There is no globally agreed definition of homelessness.
Even within countries, the topic can be contentious. At the same time, we know we can’t measure and solve a problem we can’t define, so in 2015 IGH made developing shared language on homelessness a top priority. The result of this project is the IGH Framework, the product of collaboration from researchers, policy experts and on-the-ground leaders in six continents. While the Framework does include a common definition of homelessness, “lacking access to minimally adequate housing,” it also describes the many housing situations that could fall into that definition, which allows for flexibility based on geographic and cultural context. A country, city, people can choose which of these types of housing need they include in their local definition of homelessness.
The aim of the Framework is to develop a framework of homelessness that is meaningful across the globe, with resonance in the Global South as well as the Global North. This definition should provide a common language and reference point to frame exchanges on the topic of homelessness within and across world region, alongside a robust basis for the development of a global estimate of the number of people affected by homelessness, and trends in the scale of this phenomenon.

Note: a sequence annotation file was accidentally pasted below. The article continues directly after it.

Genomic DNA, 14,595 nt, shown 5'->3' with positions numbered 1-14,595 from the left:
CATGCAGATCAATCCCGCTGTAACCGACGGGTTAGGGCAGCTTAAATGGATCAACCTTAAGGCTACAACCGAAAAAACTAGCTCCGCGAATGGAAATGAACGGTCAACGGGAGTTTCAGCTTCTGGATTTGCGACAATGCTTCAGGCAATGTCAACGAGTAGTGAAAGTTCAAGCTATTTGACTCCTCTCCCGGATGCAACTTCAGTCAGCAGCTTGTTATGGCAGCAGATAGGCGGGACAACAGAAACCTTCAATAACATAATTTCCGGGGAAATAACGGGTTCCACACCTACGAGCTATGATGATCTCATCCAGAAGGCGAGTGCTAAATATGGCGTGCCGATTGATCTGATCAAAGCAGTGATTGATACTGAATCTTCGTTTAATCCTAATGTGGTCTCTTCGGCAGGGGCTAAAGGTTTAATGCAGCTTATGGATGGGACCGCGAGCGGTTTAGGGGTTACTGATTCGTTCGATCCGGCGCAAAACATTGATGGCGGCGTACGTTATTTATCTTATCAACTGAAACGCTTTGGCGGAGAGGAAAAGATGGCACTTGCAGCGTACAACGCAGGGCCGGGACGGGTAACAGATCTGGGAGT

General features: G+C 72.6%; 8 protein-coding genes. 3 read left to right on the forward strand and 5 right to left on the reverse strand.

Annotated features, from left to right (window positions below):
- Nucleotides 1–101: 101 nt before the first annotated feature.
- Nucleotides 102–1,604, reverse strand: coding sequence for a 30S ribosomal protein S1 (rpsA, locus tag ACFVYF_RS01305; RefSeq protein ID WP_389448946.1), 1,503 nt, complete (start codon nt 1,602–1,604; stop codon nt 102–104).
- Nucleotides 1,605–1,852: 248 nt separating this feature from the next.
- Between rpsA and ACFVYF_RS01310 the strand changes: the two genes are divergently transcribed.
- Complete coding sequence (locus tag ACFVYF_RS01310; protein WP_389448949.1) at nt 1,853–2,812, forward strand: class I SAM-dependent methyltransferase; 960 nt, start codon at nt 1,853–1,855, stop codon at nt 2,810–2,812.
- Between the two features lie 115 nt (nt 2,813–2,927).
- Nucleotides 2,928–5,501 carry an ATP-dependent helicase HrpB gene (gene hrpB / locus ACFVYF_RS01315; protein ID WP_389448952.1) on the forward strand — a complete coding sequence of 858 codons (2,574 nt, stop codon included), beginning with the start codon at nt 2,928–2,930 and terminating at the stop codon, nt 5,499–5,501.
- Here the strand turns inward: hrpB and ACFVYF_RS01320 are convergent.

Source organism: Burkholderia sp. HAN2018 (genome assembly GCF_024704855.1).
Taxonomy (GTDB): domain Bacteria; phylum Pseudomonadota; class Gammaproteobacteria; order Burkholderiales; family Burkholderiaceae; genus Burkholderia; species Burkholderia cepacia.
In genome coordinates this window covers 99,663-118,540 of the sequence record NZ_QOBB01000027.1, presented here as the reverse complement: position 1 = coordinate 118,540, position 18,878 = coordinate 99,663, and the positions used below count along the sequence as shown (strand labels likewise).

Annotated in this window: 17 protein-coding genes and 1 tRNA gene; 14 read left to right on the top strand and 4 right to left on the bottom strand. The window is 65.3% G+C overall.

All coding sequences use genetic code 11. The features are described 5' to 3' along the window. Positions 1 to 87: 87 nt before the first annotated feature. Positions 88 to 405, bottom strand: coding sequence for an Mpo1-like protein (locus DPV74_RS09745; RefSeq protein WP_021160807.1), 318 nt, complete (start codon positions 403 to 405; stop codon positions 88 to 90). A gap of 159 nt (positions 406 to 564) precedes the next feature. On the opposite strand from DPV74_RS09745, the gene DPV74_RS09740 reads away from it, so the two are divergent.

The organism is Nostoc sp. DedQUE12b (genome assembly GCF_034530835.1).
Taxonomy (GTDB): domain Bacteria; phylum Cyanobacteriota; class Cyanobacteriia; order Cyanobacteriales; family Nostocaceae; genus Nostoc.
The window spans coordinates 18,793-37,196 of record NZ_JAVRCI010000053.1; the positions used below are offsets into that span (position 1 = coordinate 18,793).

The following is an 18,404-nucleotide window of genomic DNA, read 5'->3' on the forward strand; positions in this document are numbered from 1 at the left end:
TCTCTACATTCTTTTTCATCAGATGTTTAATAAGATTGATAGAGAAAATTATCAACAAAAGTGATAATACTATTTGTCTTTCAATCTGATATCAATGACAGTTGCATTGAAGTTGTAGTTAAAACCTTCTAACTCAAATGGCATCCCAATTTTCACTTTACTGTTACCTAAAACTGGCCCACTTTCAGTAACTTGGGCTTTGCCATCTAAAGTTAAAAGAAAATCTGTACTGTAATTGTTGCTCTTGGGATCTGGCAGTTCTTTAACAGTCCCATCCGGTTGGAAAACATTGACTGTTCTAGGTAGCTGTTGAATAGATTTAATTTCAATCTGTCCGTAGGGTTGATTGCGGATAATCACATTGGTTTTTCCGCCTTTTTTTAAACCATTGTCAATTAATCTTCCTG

In developing this definition, we have drawn upon a wide range of sources, including:
- The 'European Typology of Homelessness and Housing Exclusion' (ETHOS) developed by FEANTSA (European Federation of National Organisations Working with the Homeless) and the European Observatory on Homelessness (EOH) (Edgar & Meert, 2006; Edgar et al, 2007; see also Appendix A).
- Critiques and developments of ETHOS, and in particular contributions by Kate Amore and colleagues (Amore et al, 2011; Amore, 2013).
- The sustained programme of work undertaken by Graham Tipple and Suzanne Speak on homelessness in the developing world (e.g. UN Habitat, 2000; Tipple & Speak, 2005, 2006, 2009; Speak, 2013).
- Articles on homelessness definitions in specific developing world contexts, especially those which focus on the interface between street homelessness and the population living in slums/ informal settlements (e.g. Cross et al, 2010; Kok et al, 2010).
By allowing us to meaningfully discuss homelessness in a global context and laying the foundation for measurement, this Framework will help us understand where efforts to address homelessness are succeeding. This is the first step toward informed, focused and measurable action to ending homelessness.
To read the full Framework online in Habitat International, click here.